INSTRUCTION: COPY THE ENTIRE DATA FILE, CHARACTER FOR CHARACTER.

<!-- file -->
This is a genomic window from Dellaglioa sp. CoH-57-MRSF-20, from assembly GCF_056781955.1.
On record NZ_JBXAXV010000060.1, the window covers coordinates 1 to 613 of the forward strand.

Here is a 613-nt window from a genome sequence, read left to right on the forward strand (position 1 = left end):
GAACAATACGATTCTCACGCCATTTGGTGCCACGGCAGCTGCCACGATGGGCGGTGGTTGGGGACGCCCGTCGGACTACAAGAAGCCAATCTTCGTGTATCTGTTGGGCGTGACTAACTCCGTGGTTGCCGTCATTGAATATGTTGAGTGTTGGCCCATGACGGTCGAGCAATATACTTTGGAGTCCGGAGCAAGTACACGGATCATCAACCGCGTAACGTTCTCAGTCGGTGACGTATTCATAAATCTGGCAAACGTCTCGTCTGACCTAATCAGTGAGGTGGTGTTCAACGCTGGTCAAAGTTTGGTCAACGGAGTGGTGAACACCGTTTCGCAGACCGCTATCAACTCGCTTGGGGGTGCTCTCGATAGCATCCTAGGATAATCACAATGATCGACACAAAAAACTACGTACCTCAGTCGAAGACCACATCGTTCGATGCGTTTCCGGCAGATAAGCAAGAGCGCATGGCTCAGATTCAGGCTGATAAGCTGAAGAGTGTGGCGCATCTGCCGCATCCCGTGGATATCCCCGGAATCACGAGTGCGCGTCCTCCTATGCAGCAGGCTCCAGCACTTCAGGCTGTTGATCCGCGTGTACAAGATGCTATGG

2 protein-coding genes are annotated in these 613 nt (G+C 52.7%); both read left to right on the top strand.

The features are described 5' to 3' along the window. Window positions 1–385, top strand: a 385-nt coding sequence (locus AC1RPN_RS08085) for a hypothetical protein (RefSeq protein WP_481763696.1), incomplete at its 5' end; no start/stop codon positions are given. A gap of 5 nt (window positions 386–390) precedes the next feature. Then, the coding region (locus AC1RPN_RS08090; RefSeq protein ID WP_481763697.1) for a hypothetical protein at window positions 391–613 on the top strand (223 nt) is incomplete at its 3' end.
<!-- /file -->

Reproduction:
This is a genomic window from Dellaglioa sp. CoH-57-MRSF-20, from assembly GCF_056781955.1.
On record NZ_JBXAXV010000060.1, the window covers coordinates 1 to 613 of the forward strand.

Here is a 613-nt window from a genome sequence, read left to right on the forward strand (position 1 = left end):
GAACAATACGATTCTCACGCCATTTGGTGCCACGGCAGCTGCCACGATGGGCGGTGGTTGGGGACGCCCGTCGGACTACAAGAAGCCAATCTTCGTGTATCTGTTGGGCGTGACTAACTCCGTGGTTGCCGTCATTGAATATGTTGAGTGTTGGCCCATGACGGTCGAGCAATATACTTTGGAGTCCGGAGCAAGTACACGGATCATCAACCGCGTAACGTTCTCAGTCGGTGACGTATTCATAAATCTGGCAAACGTCTCGTCTGACCTAATCAGTGAGGTGGTGTTCAACGCTGGTCAAAGTTTGGTCAACGGAGTGGTGAACACCGTTTCGCAGACCGCTATCAACTCGCTTGGGGGTGCTCTCGATAGCATCCTAGGATAATCACAATGATCGACACAAAAAACTACGTACCTCAGTCGAAGACCACATCGTTCGATGCGTTTCCGGCAGATAAGCAAGAGCGCATGGCTCAGATTCAGGCTGATAAGCTGAAGAGTGTGGCGCATCTGCCGCATCCCGTGGATATCCCCGGAATCACGAGTGCGCGTCCTCCTATGCAGCAGGCTCCAGCACTTCAGGCTGTTGATCCGCGTGTACAAGATGCTATGG

2 protein-coding genes are annotated in these 613 nt (G+C 52.7%); both read left to right on the top strand.

The features are described 5' to 3' along the window. Window positions 1–385, top strand: a 385-nt coding sequence (locus AC1RPN_RS08085) for a hypothetical protein (RefSeq protein WP_481763696.1), incomplete at its 5' end; no start/stop codon positions are given. A gap of 5 nt (window positions 386–390) precedes the next feature. Then, the coding region (locus AC1RPN_RS08090; RefSeq protein ID WP_481763697.1) for a hypothetical protein at window positions 391–613 on the top strand (223 nt) is incomplete at its 3' end.